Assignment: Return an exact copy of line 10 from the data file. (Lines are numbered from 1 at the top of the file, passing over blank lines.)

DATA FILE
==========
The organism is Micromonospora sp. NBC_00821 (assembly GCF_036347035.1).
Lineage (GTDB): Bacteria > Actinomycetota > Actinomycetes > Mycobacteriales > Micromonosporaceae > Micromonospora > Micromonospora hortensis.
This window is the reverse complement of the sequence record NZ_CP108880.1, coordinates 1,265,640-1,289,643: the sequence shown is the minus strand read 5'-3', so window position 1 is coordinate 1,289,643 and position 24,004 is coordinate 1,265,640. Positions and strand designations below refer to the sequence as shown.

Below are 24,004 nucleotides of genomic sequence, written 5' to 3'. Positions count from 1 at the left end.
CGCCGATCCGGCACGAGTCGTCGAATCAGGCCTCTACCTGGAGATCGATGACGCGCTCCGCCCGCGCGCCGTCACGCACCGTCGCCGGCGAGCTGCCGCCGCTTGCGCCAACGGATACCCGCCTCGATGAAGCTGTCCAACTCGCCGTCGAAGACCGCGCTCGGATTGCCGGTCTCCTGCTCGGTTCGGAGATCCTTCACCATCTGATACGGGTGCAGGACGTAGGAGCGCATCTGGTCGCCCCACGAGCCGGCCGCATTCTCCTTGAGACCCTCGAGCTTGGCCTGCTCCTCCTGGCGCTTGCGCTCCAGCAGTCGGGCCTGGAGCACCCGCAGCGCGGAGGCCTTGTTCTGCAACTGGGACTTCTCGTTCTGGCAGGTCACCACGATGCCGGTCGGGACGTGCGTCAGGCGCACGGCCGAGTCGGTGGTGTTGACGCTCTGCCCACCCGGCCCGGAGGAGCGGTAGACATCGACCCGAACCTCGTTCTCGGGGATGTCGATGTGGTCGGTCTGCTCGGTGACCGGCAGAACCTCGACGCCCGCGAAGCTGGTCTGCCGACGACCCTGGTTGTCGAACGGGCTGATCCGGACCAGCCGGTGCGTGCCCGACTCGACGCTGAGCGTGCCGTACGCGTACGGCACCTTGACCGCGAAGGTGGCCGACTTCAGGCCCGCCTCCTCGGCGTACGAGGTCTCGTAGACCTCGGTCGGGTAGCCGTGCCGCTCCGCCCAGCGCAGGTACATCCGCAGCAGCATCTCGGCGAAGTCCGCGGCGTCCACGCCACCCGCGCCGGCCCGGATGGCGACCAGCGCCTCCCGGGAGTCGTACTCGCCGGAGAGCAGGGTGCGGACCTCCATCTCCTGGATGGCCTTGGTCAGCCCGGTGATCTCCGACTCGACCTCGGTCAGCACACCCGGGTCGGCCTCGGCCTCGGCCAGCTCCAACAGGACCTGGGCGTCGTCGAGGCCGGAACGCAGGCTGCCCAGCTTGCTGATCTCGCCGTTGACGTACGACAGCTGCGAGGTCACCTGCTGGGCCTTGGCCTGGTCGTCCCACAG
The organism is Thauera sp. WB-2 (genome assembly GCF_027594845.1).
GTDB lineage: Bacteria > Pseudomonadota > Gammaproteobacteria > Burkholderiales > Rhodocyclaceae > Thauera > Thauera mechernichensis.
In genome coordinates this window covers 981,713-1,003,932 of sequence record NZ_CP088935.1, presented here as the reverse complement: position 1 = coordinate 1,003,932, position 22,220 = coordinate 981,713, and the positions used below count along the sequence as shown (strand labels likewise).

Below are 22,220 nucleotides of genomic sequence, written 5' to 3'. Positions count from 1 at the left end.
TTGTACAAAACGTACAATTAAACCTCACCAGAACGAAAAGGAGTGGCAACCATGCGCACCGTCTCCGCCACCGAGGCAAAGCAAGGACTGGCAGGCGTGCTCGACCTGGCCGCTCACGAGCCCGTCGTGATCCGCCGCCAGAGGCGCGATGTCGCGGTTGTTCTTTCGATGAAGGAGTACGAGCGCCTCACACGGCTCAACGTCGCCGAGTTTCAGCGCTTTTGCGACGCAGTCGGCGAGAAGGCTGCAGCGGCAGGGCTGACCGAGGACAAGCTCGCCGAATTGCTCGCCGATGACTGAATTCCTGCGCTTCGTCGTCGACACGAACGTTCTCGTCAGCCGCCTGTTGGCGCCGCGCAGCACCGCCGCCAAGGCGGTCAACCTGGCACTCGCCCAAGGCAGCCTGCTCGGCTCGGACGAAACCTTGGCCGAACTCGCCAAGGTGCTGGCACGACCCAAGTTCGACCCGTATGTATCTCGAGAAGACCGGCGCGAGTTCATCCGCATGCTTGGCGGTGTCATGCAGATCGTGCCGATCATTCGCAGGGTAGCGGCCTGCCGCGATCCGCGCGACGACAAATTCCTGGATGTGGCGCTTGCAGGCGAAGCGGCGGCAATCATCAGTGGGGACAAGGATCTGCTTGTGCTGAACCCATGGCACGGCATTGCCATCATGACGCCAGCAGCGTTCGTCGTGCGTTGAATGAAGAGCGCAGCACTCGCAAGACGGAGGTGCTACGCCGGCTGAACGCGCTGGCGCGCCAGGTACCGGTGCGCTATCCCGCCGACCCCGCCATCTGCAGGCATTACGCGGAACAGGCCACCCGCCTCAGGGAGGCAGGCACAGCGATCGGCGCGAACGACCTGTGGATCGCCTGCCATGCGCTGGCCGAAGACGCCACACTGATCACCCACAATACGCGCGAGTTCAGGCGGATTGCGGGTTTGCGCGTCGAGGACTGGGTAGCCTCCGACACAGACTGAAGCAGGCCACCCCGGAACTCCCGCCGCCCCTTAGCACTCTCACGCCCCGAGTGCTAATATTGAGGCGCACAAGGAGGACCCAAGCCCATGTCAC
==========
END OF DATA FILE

TTGTACAAAACGTACAATTAAACCTCACCAGAACGAAAAGGAGTGGCAACCATGCGCACCGTCTCCGCCACCGAGGCAAAGCAAGGACTGGCAGGCGTGCTCGACCTGGCCGCTCACGAGCCCGTCGTGATCCGCCGCCAGAGGCGCGATGTCGCGGTTGTTCTTTCGATGAAGGAGTACGAGCGCCTCACACGGCTCAACGTCGCCGAGTTTCAGCGCTTTTGCGACGCAGTCGGCGAGAAGGCTGCAGCGGCAGGGCTGACCGAGGACAAGCTCGCCGAATTGCTCGCCGATGACTGAATTCCTGCGCTTCGTCGTCGACACGAACGTTCTCGTCAGCCGCCTGTTGGCGCCGCGCAGCACCGCCGCCAAGGCGGTCAACCTGGCACTCGCCCAAGGCAGCCTGCTCGGCTCGGACGAAACCTTGGCCGAACTCGCCAAGGTGCTGGCACGACCCAAGTTCGACCCGTATGTATCTCGAGAAGACCGGCGCGAGTTCATCCGCATGCTTGGCGGTGTCATGCAGATCGTGCCGATCATTCGCAGGGTAGCGGCCTGCCGCGATCCGCGCGACGACAAATTCCTGGATGTGGCGCTTGCAGGCGAAGCGGCGGCAATCATCAGTGGGGACAAGGATCTGCTTGTGCTGAACCCATGGCACGGCATTGCCATCATGACGCCAGCAGCGTTCGTCGTGCGTTGAATGAAGAGCGCAGCACTCGCAAGACGGAGGTGCTACGCCGGCTGAACGCGCTGGCGCGCCAGGTACCGGTGCGCTATCCCGCCGACCCCGCCATCTGCAGGCATTACGCGGAACAGGCCACCCGCCTCAGGGAGGCAGGCACAGCGATCGGCGCGAACGACCTGTGGATCGCCTGCCATGCGCTGGCCGAAGACGCCACACTGATCACCCACAATACGCGCGAGTTCAGGCGGATTGCGGGTTTGCGCGTCGAGGACTGGGTAGCCTCCGACACAGACTGAAGCAGGCCACCCCGGAACTCCCGCCGCCCCTTAGCACTCTCACGCCCCGAGTGCTAATATTGAGGCGCACAAGGAGGACCCAAGCCCATGTCAC